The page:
| 6 November 2003
Ongoing research at Neolithic sites around the UK has revealed striking similarities in their acoustical properties. Key examples, both in Ireland, are the huge passage tomb of Newgrange and the burial mound known as Cairn L at Loughcrew. These sites contain passageways leading to large circular chambers, and have a resonant frequency (at which sounds naturally echo and reverberate) of about 110hz - the frequency of the male baritone, the second lowest singing voice. Standing waves, whereby sounds are reflected off walls and superimposed on to one another, and other acoustic curiosities, have been observed in these and other sites. Stone circles including Avebury and Stonehenge also appear to reflect sound in distinctive ways.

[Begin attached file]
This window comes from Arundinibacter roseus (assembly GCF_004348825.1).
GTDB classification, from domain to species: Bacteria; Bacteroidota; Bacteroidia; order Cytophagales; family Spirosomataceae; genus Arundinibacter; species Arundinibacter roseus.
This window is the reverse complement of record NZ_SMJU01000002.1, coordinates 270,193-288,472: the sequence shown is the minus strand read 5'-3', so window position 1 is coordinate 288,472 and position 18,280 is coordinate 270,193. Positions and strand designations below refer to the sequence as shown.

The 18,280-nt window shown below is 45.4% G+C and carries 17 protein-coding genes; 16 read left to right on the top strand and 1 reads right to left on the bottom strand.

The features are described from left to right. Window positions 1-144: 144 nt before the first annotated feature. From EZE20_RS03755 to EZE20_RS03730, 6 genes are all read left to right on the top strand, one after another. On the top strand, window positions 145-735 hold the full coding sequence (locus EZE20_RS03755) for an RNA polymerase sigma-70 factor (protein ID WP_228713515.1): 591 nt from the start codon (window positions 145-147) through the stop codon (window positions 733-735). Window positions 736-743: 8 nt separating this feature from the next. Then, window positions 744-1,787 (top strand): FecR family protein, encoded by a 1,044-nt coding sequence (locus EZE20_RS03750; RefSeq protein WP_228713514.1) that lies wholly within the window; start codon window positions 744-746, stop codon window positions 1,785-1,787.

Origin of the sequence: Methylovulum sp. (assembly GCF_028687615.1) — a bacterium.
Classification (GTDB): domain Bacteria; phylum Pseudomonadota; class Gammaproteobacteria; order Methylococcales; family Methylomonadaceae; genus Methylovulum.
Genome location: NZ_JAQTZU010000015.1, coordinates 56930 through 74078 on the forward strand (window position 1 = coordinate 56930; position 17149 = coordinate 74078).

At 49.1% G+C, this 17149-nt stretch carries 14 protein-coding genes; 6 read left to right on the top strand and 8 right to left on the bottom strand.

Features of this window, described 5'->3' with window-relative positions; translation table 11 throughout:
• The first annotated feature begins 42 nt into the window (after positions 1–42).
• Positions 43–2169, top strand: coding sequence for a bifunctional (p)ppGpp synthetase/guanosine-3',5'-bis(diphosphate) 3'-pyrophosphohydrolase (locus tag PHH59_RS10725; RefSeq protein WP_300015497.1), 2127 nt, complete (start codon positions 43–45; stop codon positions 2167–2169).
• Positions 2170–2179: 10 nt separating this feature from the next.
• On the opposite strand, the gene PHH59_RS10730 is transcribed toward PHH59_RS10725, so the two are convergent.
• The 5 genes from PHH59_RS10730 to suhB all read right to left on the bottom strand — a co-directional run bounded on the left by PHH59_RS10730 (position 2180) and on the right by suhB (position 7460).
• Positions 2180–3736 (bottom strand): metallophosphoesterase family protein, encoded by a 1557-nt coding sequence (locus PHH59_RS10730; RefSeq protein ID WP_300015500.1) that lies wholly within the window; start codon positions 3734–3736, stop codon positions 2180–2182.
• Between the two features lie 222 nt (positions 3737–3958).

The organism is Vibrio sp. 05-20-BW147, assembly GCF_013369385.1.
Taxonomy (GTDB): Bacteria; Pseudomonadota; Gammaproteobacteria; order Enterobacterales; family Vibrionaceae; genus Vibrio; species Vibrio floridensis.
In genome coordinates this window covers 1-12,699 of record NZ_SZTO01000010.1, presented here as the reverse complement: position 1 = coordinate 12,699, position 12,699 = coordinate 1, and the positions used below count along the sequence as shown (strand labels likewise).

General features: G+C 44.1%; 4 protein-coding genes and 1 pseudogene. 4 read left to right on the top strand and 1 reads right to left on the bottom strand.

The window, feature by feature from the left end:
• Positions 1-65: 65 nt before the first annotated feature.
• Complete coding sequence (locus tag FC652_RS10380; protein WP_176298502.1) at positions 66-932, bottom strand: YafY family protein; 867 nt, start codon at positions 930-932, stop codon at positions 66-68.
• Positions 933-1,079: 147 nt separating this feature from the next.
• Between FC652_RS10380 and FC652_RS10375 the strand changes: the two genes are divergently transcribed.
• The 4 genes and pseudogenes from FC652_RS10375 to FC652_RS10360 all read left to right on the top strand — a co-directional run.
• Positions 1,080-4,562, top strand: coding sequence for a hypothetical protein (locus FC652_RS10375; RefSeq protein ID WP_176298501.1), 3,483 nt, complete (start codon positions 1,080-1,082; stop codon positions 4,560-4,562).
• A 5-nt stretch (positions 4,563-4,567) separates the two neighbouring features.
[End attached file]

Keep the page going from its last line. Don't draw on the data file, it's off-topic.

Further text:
Archaeologists have suggested that chanting, singing and drumming at these sites would have produced reverberating echoes that might have been interpreted as voices of spirits or gods; they may also have induced physiological and psychological changes in people, adding to their potency as sites of spiritual importance. These acoustic discoveries may also shed light on some of the visual motifs etched into the walls of many ancient sites. Experiments in a replica of the Newgrange passage, at Princeton University, showed that if a site was smoky or misty, standing sound waves would become visible as they vibrated particles in the air. Could this visualising effect account for the zigzag and concentric ring markings on the chamber walls?
Acoustic archaeology is a young field finally gaining academic respectability. New discoveries are made constantly, so next time you're at an ancient site, sing, clap your hands - and listen carefully.
Source: The Guardian (6 November 2003)
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